PHOENIX - Ignoring pleas from the business community, members of the Senate Appropriations Committee voted Tuesday to deny citizenship to children born in Arizona whose parents can't prove citizenship or permanent legal presence.

The 8-5 vote came after Glenn Hamer, president of the Arizona Chamber of Commerce, urged lawmakers not to take up this legal fight. He said the question of who is entitled to citizenship and the precise meaning of the 14th Amendment should be decided by Congress and not by each state.

His criticism drew derision from Sen. Ron Gould, R-Lake Havasu City, who authored SB 1308 and 1309. The two measures would mandate two birth certificates: one to children whose parents are citizens or permanent legal residents, and a different one to those who cannot provide such proof.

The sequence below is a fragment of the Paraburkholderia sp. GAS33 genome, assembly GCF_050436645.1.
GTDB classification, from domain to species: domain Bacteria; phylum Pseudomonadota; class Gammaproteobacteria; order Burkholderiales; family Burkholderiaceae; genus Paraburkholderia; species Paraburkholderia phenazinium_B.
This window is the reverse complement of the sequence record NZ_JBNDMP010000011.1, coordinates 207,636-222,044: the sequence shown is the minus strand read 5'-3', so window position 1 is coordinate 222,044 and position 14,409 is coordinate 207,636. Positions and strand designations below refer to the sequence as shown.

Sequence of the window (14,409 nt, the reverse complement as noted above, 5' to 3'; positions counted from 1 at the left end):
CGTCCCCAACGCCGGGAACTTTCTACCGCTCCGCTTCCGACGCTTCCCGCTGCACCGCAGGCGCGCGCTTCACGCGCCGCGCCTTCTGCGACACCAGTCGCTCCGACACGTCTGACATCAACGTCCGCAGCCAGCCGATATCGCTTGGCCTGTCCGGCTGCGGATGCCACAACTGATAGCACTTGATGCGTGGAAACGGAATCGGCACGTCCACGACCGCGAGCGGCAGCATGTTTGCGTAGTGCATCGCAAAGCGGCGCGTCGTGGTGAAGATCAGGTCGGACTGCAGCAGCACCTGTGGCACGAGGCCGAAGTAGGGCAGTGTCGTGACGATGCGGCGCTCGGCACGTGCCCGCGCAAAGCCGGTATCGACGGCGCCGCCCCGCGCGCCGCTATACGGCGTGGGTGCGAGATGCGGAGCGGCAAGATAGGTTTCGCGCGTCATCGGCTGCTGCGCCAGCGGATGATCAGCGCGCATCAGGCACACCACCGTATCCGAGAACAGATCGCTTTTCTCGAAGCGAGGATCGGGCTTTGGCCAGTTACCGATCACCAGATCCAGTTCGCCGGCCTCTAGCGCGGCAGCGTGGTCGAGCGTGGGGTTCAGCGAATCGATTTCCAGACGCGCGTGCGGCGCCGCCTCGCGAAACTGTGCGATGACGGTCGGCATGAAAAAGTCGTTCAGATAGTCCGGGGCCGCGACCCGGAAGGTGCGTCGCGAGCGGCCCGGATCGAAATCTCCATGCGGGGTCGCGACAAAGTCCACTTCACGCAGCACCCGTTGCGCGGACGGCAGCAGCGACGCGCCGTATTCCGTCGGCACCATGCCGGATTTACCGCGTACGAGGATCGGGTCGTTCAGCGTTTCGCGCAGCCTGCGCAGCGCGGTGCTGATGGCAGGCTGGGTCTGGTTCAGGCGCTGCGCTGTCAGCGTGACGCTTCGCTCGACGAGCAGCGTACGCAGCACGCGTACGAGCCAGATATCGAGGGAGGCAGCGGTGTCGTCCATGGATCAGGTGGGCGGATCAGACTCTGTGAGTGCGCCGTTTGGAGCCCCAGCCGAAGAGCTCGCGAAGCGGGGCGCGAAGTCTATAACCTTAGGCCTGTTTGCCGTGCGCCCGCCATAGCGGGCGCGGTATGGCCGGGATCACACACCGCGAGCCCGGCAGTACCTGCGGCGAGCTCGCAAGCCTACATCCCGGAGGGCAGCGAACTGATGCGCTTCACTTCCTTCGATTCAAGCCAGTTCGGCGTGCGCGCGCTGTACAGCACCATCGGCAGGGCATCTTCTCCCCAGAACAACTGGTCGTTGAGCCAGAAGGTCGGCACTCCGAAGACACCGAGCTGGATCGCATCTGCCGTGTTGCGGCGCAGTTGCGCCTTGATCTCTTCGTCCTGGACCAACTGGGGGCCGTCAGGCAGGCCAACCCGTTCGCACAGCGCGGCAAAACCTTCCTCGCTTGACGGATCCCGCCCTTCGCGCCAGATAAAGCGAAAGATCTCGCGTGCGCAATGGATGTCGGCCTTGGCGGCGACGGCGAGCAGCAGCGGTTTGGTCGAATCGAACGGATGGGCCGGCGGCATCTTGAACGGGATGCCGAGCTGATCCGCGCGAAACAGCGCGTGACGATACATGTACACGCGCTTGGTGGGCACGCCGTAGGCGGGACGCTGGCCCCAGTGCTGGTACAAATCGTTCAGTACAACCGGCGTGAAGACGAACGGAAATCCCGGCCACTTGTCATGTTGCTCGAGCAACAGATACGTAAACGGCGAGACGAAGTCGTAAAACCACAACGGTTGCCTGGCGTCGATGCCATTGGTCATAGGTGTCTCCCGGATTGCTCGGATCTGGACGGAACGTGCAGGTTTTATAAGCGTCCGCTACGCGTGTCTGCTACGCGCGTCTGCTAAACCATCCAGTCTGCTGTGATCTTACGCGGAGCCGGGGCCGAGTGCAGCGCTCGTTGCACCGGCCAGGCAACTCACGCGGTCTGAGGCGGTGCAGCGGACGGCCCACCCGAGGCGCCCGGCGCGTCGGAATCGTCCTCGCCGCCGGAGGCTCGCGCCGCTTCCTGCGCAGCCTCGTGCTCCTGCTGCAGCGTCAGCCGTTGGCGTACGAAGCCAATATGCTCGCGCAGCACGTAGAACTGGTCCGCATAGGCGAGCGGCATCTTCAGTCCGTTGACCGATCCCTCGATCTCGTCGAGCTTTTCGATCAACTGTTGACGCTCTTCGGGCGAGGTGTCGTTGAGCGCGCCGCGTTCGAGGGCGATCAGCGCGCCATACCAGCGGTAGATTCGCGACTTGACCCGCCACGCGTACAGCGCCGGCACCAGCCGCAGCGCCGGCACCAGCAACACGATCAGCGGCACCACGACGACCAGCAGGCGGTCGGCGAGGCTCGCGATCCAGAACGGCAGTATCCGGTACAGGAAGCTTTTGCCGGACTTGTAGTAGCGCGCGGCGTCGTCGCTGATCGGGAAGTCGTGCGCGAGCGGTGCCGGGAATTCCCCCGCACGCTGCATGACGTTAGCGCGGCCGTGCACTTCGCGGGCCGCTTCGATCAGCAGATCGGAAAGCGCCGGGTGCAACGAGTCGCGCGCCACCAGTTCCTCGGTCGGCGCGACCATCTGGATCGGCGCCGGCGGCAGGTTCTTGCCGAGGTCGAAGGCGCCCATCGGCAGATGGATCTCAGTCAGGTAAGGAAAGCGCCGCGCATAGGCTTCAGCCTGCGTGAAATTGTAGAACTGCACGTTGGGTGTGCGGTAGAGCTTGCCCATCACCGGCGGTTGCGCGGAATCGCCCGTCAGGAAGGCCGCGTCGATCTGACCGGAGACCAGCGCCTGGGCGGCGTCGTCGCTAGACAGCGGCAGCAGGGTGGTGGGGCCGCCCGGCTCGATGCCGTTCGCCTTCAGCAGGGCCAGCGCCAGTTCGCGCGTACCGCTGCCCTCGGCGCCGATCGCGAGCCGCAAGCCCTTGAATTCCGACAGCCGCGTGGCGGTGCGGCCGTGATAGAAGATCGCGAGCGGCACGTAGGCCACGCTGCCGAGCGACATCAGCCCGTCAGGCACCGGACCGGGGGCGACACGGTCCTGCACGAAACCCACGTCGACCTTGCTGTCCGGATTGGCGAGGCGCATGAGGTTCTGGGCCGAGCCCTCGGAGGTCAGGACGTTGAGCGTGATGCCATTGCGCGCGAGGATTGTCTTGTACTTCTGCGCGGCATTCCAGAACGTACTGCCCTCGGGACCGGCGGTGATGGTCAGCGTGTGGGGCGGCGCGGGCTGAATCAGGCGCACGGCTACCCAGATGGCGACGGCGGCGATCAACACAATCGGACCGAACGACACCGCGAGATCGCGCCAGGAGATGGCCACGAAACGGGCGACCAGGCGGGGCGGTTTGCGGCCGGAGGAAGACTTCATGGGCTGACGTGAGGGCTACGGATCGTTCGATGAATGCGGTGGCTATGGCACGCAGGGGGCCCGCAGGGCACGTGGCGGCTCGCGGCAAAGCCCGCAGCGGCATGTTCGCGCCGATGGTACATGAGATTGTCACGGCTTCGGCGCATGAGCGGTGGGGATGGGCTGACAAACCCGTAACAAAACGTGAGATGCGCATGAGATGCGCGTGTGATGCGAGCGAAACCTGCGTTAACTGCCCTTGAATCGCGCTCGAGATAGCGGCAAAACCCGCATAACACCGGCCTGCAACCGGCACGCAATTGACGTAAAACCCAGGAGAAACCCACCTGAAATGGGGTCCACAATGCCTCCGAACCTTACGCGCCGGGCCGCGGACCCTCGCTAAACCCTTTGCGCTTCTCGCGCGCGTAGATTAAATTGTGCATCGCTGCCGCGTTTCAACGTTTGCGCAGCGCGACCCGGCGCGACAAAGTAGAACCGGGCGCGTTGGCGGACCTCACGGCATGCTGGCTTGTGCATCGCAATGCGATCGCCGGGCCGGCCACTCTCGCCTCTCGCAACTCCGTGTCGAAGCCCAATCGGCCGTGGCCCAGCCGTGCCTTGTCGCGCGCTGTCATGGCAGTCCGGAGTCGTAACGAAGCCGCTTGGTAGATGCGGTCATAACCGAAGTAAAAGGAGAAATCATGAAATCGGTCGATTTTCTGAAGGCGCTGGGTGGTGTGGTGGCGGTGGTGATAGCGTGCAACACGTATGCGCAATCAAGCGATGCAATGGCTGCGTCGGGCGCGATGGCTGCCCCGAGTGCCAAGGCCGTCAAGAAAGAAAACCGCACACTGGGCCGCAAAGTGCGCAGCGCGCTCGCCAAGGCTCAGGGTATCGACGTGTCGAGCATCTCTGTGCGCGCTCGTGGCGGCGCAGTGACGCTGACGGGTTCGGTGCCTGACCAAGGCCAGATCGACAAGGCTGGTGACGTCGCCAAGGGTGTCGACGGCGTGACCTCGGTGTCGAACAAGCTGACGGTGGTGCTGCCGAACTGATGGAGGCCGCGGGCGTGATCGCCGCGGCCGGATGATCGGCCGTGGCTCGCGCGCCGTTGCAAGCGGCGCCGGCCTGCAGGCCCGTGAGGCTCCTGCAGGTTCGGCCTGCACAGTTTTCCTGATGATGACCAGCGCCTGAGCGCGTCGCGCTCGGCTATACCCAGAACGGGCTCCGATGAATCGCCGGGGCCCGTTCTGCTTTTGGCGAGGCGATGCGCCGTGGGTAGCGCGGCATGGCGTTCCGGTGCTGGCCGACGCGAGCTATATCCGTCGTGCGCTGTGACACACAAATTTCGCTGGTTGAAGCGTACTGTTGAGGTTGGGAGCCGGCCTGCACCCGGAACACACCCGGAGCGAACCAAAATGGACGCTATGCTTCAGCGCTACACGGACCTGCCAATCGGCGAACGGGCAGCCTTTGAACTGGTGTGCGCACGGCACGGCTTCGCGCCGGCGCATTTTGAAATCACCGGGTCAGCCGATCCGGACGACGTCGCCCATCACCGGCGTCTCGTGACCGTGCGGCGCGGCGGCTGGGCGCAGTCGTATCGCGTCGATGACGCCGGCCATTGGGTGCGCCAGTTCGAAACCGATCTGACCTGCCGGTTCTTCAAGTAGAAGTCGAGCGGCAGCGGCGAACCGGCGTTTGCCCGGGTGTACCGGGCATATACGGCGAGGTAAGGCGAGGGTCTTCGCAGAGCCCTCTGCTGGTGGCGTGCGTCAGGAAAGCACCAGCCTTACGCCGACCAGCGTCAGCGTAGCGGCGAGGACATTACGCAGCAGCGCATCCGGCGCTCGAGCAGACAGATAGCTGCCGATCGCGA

Ultimately, the aim is to force the U.S. Supreme Court to consider who is and is not entitled to citizenship by virtue of where they are born.

"I think your opposition is clearly transparent," Gould told Hamer. "I think your group is 'open borders' because you like cheap labor."

Hamer conceded that at least part of the reason for opposition is business-related.

"This kind of controversial issues make it less likely for conventions to come to Arizona," Hamer said. "The concern is that this is going to put Arizona through another trial, and it's going to hurt innocent business- people that are trying to get ahead."

Angela Abraham, attorney for the American Civil Liberties Union, told lawmakers the legislation is meaningless because prior court decisions interpreting the 14th Amendment have made it clear that anyone born on U.S. soil is entitled to citizenship.

But John Eastman, a law professor at Chapman University, said, "If the 14th Amendment was clear, we wouldn't be here."

The amendment, passed after the Civil War, says that "all persons born in the United States and subject to the jurisdiction thereof, are citizens of the United States and of the state wherein they reside."

Everyone acknowledged it was passed with slaves and their children in mind; the question is how broad is its reach.